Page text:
-from a colleague with some expertise who prefers to remain anonymous
“The survey company is paid by the regents, ultimately, and so presumably is acting according to the regents’ strategic goals. This is standard practice for short-term consultants in the business world. In my opinion, the regents want empirical support for the notion that UW employees would gladly relinquish the current level of benefits (pension, income continuation, and family/sick leave) in order to gain other tangible and intangible goods. So the survey asks people to rank the relative worth of benefits against other goods (e.g., salary, job flexibility, the opportunity to perform meaningful work, desirable location, etc.). That is really the basic template of every single question. The questions differ from each other only insofar as they give respondents different opportunities to devalue benefits — many different comparisons (pensions vs. A, B or C) and many different hypothetical scenarios (Why did you choose to work for UW? What keeps you at UW? etc.).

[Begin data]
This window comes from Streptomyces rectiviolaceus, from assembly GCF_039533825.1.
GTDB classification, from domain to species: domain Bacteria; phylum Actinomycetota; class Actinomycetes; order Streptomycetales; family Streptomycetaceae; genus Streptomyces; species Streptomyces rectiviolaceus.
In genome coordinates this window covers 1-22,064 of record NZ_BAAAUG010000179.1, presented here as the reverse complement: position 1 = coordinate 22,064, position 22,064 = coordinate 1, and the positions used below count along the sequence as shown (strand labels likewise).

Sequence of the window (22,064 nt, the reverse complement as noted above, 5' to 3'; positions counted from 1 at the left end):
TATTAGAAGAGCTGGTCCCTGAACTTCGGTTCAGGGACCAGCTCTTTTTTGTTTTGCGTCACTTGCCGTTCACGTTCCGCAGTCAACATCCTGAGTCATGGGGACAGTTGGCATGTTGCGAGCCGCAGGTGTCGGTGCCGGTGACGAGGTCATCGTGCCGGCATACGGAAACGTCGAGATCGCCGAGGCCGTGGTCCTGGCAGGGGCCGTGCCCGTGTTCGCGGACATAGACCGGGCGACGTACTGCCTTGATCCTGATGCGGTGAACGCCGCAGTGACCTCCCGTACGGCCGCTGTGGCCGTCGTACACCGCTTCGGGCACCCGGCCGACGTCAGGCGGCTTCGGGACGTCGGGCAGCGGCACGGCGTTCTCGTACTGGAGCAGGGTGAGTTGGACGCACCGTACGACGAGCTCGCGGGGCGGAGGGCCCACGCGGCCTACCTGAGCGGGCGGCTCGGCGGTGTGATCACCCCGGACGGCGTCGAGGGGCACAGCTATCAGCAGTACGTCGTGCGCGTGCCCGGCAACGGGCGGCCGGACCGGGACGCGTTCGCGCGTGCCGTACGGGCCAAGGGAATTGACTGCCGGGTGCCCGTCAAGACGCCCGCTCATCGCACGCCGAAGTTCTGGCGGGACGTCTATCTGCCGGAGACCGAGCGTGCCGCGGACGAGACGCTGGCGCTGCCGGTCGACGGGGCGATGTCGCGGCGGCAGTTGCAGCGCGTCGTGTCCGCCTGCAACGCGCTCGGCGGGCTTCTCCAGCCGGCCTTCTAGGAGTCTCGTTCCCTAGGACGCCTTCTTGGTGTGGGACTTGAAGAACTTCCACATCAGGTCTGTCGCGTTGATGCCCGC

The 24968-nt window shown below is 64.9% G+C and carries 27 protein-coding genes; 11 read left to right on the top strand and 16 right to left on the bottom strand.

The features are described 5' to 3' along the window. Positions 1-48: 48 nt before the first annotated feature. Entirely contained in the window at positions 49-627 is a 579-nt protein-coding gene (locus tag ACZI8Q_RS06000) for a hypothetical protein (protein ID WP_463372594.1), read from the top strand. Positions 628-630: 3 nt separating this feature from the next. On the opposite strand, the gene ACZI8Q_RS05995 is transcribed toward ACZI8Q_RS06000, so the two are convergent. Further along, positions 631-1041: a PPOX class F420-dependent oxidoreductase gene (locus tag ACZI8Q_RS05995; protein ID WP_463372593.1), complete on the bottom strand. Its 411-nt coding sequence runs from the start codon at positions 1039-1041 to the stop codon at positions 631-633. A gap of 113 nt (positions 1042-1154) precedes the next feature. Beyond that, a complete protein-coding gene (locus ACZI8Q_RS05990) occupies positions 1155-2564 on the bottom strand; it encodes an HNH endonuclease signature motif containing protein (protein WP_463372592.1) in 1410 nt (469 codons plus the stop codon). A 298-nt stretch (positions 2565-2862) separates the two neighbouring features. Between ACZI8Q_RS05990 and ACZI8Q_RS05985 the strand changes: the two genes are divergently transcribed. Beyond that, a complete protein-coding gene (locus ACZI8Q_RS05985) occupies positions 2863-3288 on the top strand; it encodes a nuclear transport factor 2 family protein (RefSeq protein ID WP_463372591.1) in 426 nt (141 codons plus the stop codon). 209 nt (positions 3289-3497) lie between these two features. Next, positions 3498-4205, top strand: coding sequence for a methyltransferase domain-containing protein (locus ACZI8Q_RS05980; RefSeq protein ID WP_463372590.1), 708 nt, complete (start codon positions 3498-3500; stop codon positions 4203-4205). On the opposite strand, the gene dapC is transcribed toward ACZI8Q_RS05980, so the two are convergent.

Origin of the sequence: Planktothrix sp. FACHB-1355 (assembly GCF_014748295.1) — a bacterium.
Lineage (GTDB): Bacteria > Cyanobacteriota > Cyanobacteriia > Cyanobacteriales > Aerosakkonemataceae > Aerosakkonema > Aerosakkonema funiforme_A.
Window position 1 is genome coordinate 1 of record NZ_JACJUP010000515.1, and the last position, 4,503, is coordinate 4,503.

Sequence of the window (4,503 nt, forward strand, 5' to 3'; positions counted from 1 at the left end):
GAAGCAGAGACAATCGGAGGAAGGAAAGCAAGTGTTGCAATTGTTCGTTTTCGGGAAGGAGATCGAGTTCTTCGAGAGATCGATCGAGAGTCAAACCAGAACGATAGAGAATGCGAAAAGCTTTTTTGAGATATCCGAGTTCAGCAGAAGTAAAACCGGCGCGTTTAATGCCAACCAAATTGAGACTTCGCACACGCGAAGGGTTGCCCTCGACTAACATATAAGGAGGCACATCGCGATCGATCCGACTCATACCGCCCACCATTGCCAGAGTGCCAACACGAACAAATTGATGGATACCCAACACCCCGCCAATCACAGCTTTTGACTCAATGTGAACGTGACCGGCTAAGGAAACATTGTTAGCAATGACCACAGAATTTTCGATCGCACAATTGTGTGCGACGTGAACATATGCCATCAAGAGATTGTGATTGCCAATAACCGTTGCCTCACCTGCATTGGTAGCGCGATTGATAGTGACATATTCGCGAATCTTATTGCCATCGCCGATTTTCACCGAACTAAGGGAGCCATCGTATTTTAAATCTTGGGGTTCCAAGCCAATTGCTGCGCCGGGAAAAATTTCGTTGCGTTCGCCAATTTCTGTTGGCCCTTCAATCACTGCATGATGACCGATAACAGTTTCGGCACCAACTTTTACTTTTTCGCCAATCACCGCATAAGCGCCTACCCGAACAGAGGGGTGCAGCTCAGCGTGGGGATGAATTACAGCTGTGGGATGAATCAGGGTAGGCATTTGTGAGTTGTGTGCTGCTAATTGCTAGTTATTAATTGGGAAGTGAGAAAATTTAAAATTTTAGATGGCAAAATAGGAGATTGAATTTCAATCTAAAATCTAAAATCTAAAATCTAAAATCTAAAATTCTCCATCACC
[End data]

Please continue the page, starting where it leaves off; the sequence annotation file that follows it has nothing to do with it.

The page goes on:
“The survey company will be able to mine this data and present it adroitly in order to support the (foregone) conclusion that UW employees would be willing to trade off benefits for other goods. Well, that’s my cynical reading, but survey design does involve the ‘dark art’ of slanting the questions, in order to run a biased analysis, in order to reach the desired conclusion.”